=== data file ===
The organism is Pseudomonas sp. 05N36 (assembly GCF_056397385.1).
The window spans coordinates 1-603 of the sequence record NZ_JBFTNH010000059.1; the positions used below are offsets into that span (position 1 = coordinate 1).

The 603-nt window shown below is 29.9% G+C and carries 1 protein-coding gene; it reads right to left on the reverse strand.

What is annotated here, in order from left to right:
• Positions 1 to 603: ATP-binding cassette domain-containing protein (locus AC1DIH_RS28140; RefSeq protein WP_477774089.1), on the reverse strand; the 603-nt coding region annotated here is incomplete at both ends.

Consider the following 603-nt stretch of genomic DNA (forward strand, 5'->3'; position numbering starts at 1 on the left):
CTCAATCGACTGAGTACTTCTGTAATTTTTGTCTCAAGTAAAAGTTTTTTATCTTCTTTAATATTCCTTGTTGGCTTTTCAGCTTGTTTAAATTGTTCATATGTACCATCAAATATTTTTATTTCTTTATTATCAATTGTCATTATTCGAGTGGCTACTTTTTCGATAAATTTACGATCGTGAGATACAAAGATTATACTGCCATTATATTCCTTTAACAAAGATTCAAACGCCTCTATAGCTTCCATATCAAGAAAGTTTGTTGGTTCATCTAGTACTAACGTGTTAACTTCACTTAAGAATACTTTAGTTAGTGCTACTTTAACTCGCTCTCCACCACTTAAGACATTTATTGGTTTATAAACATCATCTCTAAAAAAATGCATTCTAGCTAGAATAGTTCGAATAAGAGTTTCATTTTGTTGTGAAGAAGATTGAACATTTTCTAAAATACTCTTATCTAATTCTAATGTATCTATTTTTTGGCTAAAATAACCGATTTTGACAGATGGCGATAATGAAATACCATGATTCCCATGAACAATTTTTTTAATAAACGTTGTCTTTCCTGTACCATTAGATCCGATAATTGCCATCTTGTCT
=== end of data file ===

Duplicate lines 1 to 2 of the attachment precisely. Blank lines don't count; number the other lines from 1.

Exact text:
The organism is Pseudomonas sp. 05N36 (assembly GCF_056397385.1).
The window spans coordinates 1-603 of the sequence record NZ_JBFTNH010000059.1; the positions used below are offsets into that span (position 1 = coordinate 1).